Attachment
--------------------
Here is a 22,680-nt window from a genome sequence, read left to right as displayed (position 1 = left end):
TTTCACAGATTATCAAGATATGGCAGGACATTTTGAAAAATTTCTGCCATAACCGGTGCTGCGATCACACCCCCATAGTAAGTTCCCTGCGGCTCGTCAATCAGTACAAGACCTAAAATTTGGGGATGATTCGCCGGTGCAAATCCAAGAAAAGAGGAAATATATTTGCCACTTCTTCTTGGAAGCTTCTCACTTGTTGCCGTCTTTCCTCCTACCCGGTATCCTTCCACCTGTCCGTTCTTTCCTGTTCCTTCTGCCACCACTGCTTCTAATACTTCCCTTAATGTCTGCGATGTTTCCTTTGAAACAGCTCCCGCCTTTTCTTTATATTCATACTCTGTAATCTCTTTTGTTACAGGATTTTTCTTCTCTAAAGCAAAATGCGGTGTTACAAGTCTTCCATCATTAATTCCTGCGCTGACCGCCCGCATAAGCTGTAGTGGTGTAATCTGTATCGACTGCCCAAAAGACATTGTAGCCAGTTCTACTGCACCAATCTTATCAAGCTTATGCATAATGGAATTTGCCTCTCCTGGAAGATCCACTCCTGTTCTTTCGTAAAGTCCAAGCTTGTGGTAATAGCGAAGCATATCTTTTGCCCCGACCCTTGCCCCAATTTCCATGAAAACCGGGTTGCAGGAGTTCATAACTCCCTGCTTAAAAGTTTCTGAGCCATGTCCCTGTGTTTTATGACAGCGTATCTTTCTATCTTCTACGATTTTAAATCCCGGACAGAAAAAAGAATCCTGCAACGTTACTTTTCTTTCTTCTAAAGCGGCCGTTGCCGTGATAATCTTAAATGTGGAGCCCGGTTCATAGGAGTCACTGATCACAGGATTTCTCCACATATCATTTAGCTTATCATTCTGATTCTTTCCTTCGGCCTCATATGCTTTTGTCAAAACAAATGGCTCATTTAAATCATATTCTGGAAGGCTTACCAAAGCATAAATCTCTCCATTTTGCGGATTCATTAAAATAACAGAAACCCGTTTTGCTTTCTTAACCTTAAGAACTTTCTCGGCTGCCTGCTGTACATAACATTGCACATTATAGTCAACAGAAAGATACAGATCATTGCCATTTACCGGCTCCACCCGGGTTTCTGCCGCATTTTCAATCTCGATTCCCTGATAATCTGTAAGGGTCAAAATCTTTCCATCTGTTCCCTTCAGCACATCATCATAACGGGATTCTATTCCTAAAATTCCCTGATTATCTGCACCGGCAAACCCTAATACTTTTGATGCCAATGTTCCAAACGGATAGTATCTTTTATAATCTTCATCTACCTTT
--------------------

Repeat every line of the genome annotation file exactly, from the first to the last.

Here is a 22,680-nt window from a genome sequence, read left to right as displayed (position 1 = left end):
TTTCACAGATTATCAAGATATGGCAGGACATTTTGAAAAATTTCTGCCATAACCGGTGCTGCGATCACACCCCCATAGTAAGTTCCCTGCGGCTCGTCAATCAGTACAAGACCTAAAATTTGGGGATGATTCGCCGGTGCAAATCCAAGAAAAGAGGAAATATATTTGCCACTTCTTCTTGGAAGCTTCTCACTTGTTGCCGTCTTTCCTCCTACCCGGTATCCTTCCACCTGTCCGTTCTTTCCTGTTCCTTCTGCCACCACTGCTTCTAATACTTCCCTTAATGTCTGCGATGTTTCCTTTGAAACAGCTCCCGCCTTTTCTTTATATTCATACTCTGTAATCTCTTTTGTTACAGGATTTTTCTTCTCTAAAGCAAAATGCGGTGTTACAAGTCTTCCATCATTAATTCCTGCGCTGACCGCCCGCATAAGCTGTAGTGGTGTAATCTGTATCGACTGCCCAAAAGACATTGTAGCCAGTTCTACTGCACCAATCTTATCAAGCTTATGCATAATGGAATTTGCCTCTCCTGGAAGATCCACTCCTGTTCTTTCGTAAAGTCCAAGCTTGTGGTAATAGCGAAGCATATCTTTTGCCCCGACCCTTGCCCCAATTTCCATGAAAACCGGGTTGCAGGAGTTCATAACTCCCTGCTTAAAAGTTTCTGAGCCATGTCCCTGTGTTTTATGACAGCGTATCTTTCTATCTTCTACGATTTTAAATCCCGGACAGAAAAAAGAATCCTGCAACGTTACTTTTCTTTCTTCTAAAGCGGCCGTTGCCGTGATAATCTTAAATGTGGAGCCCGGTTCATAGGAGTCACTGATCACAGGATTTCTCCACATATCATTTAGCTTATCATTCTGATTCTTTCCTTCGGCCTCATATGCTTTTGTCAAAACAAATGGCTCATTTAAATCATATTCTGGAAGGCTTACCAAAGCATAAATCTCTCCATTTTGCGGATTCATTAAAATAACAGAAACCCGTTTTGCTTTCTTAACCTTAAGAACTTTCTCGGCTGCCTGCTGTACATAACATTGCACATTATAGTCAACAGAAAGATACAGATCATTGCCATTTACCGGCTCCACCCGGGTTTCTGCCGCATTTTCAATCTCGATTCCCTGATAATCTGTAAGGGTCAAAATCTTTCCATCTGTTCCCTTCAGCACATCATCATAACGGGATTCTATTCCTAAAATTCCCTGATTATCTGCACCGGCAAACCCTAATACTTTTGATGCCAATGTTCCAAACGGATAGTATCTTTTATAATCTTCATCTACCTTT